Equally striking are the images of e-waste that link Neptune Frost to African material realities (namely the large-scale dumping of such waste throughout the continent) while also giving the film a compelling sci-fi look. Though described as intersex in the film’s press materials, Neptune undergoes a distinct transgender journey; laid out on a slab, attended by various figures whose utterances bemoan binary thought, the character changes outwardly. Now played by actress Cheryl Isheja, Neptune awakens in a field in female-presenting form. Whether the character has in fact “transitioned” remains unclear; the film’s opacity is apparently deliberate—part and parcel of its queer critique. (“As far as I’m concerned, a person has the right to be opaque,” said Édouard Glissant.) The “new” Neptune (born at 23?), famished from traveling, wanders into a bar and restaurant, where a man in a white linen sport coat and purple dress shirt sits down and says, “The Authority’s henchmen are everywhere.” If this is a pickup line, it doesn’t work. Undeterred, the man, who calls himself Innocent, goes on to talk about a rigged election (“we already know who will win”) and “what the police did at the university.” These are, of course, common complaints, and they seem to endear Innocent (played by Dorcy Rugamba) to Neptune. An ominous note is struck by the bar television losing its signal (a football match suddenly cuts out), but the two characters are soon making out. When the eager Innocent reaches under Neptune’s dress, however, he feels something that makes him recoil.

Neptune’s instinct is to run away. Eventually, the character ends up at a kind of commune—a rural hacker collective that suggests an art installation. Consisting of discarded electronics (particularly desktop monitors), the place—dubbed Digitaria—is a commentary on Africa-as-dumping-ground. But it also underscores the continent’s resource-rich status. Coltan, which one character describes as “the power in the earth,” is essential to the production of those devices that the hackers skillfully repurpose. Yet many of the hackers are themselves made up of electronics. One woman, a victim of marauding soldiers, has a prosthetic arm that serves as a sort of computer; others clad themselves in blankets decorated with PC keyboards. (The remarkable costumes are by Cedric Mizero.) This posthuman landscape is also, ostensibly, a postwar one. There is much talk of a past conflict, but also the sense that organized violence persists. Armed soldiers patrol the countryside, yet the tech-heavy commune is, by design, anti-patriarchal. (According to Memory, brilliantly played by the remarkable Eliane Umuhire, the soldiers took up arms “because they were born boys. They are priests at their own funeral.”) Before the war, women hid indoors; now, they sleep outside, where they also ply their technologically sophisticated trade.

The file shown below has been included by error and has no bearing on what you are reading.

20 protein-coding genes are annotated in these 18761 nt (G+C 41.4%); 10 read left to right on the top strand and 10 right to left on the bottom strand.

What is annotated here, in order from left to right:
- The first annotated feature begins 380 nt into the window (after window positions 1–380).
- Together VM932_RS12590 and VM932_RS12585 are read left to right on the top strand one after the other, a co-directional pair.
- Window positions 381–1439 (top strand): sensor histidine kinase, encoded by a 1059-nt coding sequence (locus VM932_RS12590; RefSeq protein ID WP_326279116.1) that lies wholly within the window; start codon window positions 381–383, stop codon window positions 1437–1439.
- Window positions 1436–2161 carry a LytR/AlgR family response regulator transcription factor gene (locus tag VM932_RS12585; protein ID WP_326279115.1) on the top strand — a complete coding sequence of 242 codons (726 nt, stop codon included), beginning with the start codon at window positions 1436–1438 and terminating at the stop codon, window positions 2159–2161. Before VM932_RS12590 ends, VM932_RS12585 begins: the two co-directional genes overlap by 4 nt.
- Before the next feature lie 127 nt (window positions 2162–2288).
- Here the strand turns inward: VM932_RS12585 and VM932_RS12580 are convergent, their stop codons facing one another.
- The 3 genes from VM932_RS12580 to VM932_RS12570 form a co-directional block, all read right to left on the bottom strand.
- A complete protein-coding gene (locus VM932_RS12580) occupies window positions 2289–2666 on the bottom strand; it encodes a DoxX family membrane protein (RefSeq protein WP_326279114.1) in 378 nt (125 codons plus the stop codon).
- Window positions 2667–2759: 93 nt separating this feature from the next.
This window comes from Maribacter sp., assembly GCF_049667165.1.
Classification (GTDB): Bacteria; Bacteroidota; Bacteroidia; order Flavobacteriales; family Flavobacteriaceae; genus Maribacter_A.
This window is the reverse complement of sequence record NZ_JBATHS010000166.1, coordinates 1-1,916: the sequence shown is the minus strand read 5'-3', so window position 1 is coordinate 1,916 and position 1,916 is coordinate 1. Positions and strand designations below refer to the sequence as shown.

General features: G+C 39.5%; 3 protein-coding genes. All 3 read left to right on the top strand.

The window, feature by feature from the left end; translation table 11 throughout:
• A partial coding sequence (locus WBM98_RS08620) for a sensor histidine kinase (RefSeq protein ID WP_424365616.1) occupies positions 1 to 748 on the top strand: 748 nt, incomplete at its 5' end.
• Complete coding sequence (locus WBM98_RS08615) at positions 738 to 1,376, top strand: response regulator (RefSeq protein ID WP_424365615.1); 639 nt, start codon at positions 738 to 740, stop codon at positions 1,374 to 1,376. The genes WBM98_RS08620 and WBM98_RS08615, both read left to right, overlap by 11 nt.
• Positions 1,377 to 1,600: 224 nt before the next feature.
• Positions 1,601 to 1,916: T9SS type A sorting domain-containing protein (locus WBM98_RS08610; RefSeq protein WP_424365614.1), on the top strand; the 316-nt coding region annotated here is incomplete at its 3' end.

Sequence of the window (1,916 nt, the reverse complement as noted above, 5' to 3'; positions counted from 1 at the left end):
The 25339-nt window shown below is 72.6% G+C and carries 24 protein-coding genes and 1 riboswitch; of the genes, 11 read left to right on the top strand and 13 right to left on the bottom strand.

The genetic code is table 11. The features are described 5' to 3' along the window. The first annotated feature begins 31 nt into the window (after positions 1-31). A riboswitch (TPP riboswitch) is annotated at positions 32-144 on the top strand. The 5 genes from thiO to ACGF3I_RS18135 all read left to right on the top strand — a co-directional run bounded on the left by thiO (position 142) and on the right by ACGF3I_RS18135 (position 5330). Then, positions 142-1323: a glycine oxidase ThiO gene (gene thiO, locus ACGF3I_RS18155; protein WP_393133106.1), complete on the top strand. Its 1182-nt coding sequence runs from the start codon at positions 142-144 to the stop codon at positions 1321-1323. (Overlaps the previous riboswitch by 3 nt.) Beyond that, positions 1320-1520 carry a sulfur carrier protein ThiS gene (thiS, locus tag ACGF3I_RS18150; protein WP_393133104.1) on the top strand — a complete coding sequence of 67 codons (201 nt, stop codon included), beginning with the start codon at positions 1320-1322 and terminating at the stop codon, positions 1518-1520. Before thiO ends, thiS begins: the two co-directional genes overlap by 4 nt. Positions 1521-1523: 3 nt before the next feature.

Neptune’s arrival at Digitaria closely follows that of the equally itinerant Matalusa. At one point, the latter explains the origins of his late brother’s name: “My father learned the word ‘technology’ from a man selling knives. The man told him that technology was what made the blades stay sharp. My father fell in love with the word and named his second son Tekno.” In Neptune Frost, the human and the nonhuman are not necessarily separable. (When Innocent reaches under Neptune’s dress, is it a penis or a computer part that he finds there?) The commune is described as being “like another dimension,” yet it—or, rather, the magnetic attraction that Matalusa and Neptune share there—enables privileged access to the tech-rich here and now.

The connection between Digitaria’s newest arrivals is sufficient to power an unprecedented global hack, via which the commune’s residents are able to project their progressive message. But their euphoria is short-lived. Rather than disrupting neocolonialism, the hack is experienced simply as a “poetic” gesture from the global South—a fun stunt “from below.” “This changes nothing,” admits a dejected Digitarian named Psychology (Trésor Niyongabo). “It’s ‘poetry’! Why not issue an attack? Crash the market? Erase debt? Reveal arms sales? Expose corruption? Hold estates ransom? Why not make a demand?”

Neptune Frost recognizes the West’s maddening capacity to remain impervious to Africa and Africans. The film ponders the ongoing plunder of an entire continent, as well as the attendant—and paradoxical—the invisibility of its inhabitants, who toil in the mines so that they may “fuel the world’s machines,” as one character puts it. “We do the work that is hidden behind their screens,” notes Matalusa. (“We’re the people you don’t see,” says Chiwetel Ejiofor’s African immigrant in Stephen Frears’s 2002 film Dirty Pretty Things, which explores similar themes of dependence and exploitation.) Neptune Frost communicates a message of defiance. Middle fingers are repeatedly directed at the camera. A song that Matalusa sings features the refrain “fuck Mr. Google.” “On this continent, we have always been cloaked in anonymity, like the hidden face of God,” suggests Psychology. “We’re not sacrificed—we’re murdered. We mine, but we don’t own what we dig.” The brutal logic of extractive economies is plainly stated: “They cut costs by exploiting. They cut the cost on oil through warfare, then fuel their armies.”

Neptune Frost is, for the most part, a visual marvel. (I could have done without the recurrent shots of a pigeon in simulated flight—it’s painfully obvious that the poor bird is being held aloft by offscreen hands.) The film offers a bracing form of political cabaret. If its themes and motifs are, on occasion, overly legible, it never seems naive. It knows that extraction is everyone’s problem.

Further Reading

Poetry as design

Collapsing the binaries hard-wired into the logic and narrative of “uber-gentrification;” the latter representing the conquest of science over art, technology over soul and innovation over old.